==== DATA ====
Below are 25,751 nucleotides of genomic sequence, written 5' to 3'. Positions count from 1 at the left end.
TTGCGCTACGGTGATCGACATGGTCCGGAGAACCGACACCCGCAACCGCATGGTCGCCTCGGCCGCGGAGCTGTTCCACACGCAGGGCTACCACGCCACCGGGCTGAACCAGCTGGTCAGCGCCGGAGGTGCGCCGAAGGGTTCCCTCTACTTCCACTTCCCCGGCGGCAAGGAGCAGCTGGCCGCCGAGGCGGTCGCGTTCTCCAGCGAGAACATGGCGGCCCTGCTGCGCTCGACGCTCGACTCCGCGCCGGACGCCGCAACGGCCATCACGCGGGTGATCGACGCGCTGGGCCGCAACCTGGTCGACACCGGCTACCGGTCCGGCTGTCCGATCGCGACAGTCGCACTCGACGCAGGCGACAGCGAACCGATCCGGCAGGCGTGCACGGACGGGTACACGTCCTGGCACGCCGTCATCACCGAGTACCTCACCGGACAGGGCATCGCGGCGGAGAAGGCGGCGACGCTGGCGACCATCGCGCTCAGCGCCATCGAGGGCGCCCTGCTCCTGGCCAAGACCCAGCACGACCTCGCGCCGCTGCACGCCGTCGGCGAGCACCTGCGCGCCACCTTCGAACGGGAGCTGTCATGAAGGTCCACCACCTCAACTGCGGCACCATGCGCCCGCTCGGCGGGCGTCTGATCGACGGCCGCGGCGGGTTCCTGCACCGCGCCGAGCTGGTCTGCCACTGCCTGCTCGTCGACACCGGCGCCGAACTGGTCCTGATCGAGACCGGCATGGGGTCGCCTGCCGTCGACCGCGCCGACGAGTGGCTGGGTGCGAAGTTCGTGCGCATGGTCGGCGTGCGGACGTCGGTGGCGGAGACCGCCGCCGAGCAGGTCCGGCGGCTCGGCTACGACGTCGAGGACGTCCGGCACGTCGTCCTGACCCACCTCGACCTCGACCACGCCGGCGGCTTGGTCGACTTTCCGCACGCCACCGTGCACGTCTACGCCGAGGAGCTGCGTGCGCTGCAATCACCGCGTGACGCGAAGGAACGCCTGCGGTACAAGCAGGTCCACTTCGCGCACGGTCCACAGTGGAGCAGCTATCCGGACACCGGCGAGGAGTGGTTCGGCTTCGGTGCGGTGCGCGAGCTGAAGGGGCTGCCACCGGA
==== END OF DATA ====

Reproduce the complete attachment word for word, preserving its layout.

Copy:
Below are 25,751 nucleotides of genomic sequence, written 5' to 3'. Positions count from 1 at the left end.
TTGCGCTACGGTGATCGACATGGTCCGGAGAACCGACACCCGCAACCGCATGGTCGCCTCGGCCGCGGAGCTGTTCCACACGCAGGGCTACCACGCCACCGGGCTGAACCAGCTGGTCAGCGCCGGAGGTGCGCCGAAGGGTTCCCTCTACTTCCACTTCCCCGGCGGCAAGGAGCAGCTGGCCGCCGAGGCGGTCGCGTTCTCCAGCGAGAACATGGCGGCCCTGCTGCGCTCGACGCTCGACTCCGCGCCGGACGCCGCAACGGCCATCACGCGGGTGATCGACGCGCTGGGCCGCAACCTGGTCGACACCGGCTACCGGTCCGGCTGTCCGATCGCGACAGTCGCACTCGACGCAGGCGACAGCGAACCGATCCGGCAGGCGTGCACGGACGGGTACACGTCCTGGCACGCCGTCATCACCGAGTACCTCACCGGACAGGGCATCGCGGCGGAGAAGGCGGCGACGCTGGCGACCATCGCGCTCAGCGCCATCGAGGGCGCCCTGCTCCTGGCCAAGACCCAGCACGACCTCGCGCCGCTGCACGCCGTCGGCGAGCACCTGCGCGCCACCTTCGAACGGGAGCTGTCATGAAGGTCCACCACCTCAACTGCGGCACCATGCGCCCGCTCGGCGGGCGTCTGATCGACGGCCGCGGCGGGTTCCTGCACCGCGCCGAGCTGGTCTGCCACTGCCTGCTCGTCGACACCGGCGCCGAACTGGTCCTGATCGAGACCGGCATGGGGTCGCCTGCCGTCGACCGCGCCGACGAGTGGCTGGGTGCGAAGTTCGTGCGCATGGTCGGCGTGCGGACGTCGGTGGCGGAGACCGCCGCCGAGCAGGTCCGGCGGCTCGGCTACGACGTCGAGGACGTCCGGCACGTCGTCCTGACCCACCTCGACCTCGACCACGCCGGCGGCTTGGTCGACTTTCCGCACGCCACCGTGCACGTCTACGCCGAGGAGCTGCGTGCGCTGCAATCACCGCGTGACGCGAAGGAACGCCTGCGGTACAAGCAGGTCCACTTCGCGCACGGTCCACAGTGGAGCAGCTATCCGGACACCGGCGAGGAGTGGTTCGGCTTCGGTGCGGTGCGCGAGCTGAAGGGGCTGCCACCGGA